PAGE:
Katrín Jakobsdóttir has been Prime Minister of Iceland since 2017, is Chairwoman of the Left-Green Movement, and leads a coalition from parties on both the centre-left and established right. On the 2nd May Jakobsdóttir gave a talk on “the politics of equality, the ‘populist moment’, and the power of new technologies” at LSE, chaired by Minouche Shafik.
Speaking from a packed Hong Kong theatre, Prime Minister Katrín Jakobsdóttir discussed issues such as climate change, gender equality, and new media’s influence on political systems. She opened by referencing the story of the ‘Emperor’s New Clothes’, using it as an analogy for climate change: she asked whether we as a society actually want to make change, or “do we just want the show to go on”, ignoring climate change’s dangers for the sake of saving face. She noted that Iceland is already witnessing the damaging effects of climate change, citing the rapid retreat of Iceland’s glaciers, which make up 11% of its landmass. “Climate change”, she argued, “is a story of a failed economic model”.
The Left-Green Movement leads a three-party coalition in the Icelandic government, focusing on issues such as democratic socialism, feminism, and environmentalism. Iceland is also not a member of the European Union, but does share very close ties by, for example, remaining in the single market and aligning with EU foreign policy. Jakobsdóttir met with PM Theresa May this morning, discussing Brexit, plans to reduce plastic pollution, and cybersecurity. She also completed another leg of her British tour earlier this week by meeting with Labour leader Jeremy Corbyn and Scottish First Minister Nicola Sturgeon respectively.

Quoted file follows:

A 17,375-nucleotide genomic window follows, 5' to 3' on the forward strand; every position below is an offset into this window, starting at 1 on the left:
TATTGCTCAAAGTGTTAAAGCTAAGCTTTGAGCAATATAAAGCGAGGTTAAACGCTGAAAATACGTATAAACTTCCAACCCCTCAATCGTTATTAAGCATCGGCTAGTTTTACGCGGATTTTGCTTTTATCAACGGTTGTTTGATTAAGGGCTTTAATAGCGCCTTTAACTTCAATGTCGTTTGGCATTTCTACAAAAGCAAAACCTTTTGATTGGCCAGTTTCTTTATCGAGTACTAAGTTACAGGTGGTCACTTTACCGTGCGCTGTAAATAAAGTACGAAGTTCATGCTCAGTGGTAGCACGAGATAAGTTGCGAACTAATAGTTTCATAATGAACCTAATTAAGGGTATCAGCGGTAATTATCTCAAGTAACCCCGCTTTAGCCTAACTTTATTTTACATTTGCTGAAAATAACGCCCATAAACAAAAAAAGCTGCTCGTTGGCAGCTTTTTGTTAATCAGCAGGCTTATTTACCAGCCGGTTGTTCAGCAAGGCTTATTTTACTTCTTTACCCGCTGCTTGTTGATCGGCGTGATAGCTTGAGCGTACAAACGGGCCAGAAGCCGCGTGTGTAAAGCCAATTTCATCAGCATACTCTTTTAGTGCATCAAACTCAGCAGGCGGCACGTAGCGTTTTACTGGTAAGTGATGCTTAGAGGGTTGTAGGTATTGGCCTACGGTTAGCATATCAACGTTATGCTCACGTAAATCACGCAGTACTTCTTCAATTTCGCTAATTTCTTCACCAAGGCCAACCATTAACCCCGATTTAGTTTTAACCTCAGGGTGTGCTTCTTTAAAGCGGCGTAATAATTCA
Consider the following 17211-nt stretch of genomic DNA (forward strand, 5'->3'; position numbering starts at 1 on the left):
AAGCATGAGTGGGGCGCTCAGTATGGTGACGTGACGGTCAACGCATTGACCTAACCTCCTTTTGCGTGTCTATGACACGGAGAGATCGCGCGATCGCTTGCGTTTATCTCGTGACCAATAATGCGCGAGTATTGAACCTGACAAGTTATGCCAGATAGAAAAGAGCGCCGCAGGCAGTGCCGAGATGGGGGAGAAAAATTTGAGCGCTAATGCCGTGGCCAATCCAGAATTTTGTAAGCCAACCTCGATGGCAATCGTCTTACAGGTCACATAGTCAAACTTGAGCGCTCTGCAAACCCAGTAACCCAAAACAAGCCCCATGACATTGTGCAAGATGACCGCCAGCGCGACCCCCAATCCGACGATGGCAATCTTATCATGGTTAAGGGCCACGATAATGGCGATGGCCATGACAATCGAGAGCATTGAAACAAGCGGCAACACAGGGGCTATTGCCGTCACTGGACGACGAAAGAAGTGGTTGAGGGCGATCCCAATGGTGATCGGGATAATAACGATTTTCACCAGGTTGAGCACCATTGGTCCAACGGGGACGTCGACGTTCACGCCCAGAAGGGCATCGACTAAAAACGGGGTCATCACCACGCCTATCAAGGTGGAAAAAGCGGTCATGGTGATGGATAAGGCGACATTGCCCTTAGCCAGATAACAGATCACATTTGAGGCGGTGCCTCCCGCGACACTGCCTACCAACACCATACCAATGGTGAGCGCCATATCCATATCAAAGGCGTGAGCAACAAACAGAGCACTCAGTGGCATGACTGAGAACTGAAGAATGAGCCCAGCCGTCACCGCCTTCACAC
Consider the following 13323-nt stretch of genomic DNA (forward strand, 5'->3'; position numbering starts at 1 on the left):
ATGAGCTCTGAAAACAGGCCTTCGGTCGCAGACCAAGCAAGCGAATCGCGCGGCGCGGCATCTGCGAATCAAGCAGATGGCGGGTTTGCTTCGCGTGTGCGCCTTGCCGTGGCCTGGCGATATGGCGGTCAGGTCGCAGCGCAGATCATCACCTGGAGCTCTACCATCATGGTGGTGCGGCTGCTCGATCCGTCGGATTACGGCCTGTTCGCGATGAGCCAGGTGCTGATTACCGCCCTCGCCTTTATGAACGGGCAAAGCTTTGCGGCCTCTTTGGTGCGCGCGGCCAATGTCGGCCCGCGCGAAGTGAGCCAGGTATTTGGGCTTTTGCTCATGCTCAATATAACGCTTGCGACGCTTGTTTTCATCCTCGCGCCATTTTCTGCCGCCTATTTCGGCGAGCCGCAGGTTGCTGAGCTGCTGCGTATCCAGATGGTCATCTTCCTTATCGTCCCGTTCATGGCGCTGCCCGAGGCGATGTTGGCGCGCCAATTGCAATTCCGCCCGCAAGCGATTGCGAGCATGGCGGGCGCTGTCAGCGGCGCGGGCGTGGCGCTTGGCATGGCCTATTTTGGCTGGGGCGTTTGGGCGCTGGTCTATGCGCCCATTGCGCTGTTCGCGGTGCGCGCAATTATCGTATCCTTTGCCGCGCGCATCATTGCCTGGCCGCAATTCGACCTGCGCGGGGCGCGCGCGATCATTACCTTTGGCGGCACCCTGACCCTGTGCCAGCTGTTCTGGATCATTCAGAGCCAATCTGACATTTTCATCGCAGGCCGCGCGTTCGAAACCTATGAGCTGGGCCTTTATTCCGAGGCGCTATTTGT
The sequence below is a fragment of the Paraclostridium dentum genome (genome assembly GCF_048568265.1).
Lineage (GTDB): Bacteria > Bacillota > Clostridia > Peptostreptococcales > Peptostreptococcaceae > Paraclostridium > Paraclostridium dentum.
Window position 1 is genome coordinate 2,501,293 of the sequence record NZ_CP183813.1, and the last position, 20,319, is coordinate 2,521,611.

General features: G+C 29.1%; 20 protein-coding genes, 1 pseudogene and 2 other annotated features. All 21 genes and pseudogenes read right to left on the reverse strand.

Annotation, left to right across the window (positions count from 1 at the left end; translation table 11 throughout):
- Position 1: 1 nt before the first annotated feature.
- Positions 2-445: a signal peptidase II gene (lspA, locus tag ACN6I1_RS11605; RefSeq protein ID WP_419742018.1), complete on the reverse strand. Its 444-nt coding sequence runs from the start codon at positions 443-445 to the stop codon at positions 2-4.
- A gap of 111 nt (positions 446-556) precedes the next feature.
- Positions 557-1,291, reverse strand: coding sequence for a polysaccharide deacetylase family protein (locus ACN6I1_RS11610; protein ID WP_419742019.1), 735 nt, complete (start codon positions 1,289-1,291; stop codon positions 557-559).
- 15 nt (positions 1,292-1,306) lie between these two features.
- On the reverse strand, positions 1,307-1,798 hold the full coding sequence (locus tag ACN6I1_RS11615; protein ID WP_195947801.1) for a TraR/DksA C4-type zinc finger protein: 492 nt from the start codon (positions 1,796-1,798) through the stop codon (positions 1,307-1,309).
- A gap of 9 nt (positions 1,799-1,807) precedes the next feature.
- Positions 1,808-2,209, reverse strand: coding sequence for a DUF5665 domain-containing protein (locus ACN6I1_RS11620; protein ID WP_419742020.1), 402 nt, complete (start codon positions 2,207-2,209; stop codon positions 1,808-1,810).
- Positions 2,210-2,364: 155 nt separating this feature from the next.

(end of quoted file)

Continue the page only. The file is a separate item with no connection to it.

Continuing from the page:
Jakobsdóttir continued by trying to account for the diminishment of left-wing politics across Europe, and the rise of populism both on the left and right. She argued that globalisation, social media consumption, and government structures (specifically single party majoritarian systems like that of the UK) are all leading factors in the shift towards populism – especially the populist right. “Populism raises some good questions”, stated PM Jakobsdóttir, and yet begged the question as to whether these causes are really inclusive or exclusive – specifically to minorities and immigrants.
Prime Minister Katrín Jakobsdóttir also addressed the rise in new technologies – specifically social media – and how politics and society must adapt. She noted that whilst more voices have the ability to be heard, these voices are often less diverse and not always well-rounded. Her solution was that “education must change to meet the demands of this new century”, citing her experience as former Education Secretary. She called for a revision of curriculums, to place a greater focus on civic education, sustainability, and human rights, as well as a reduction in fees for university education.
“These challenges are global”, she concluded, “but the solutions are local”.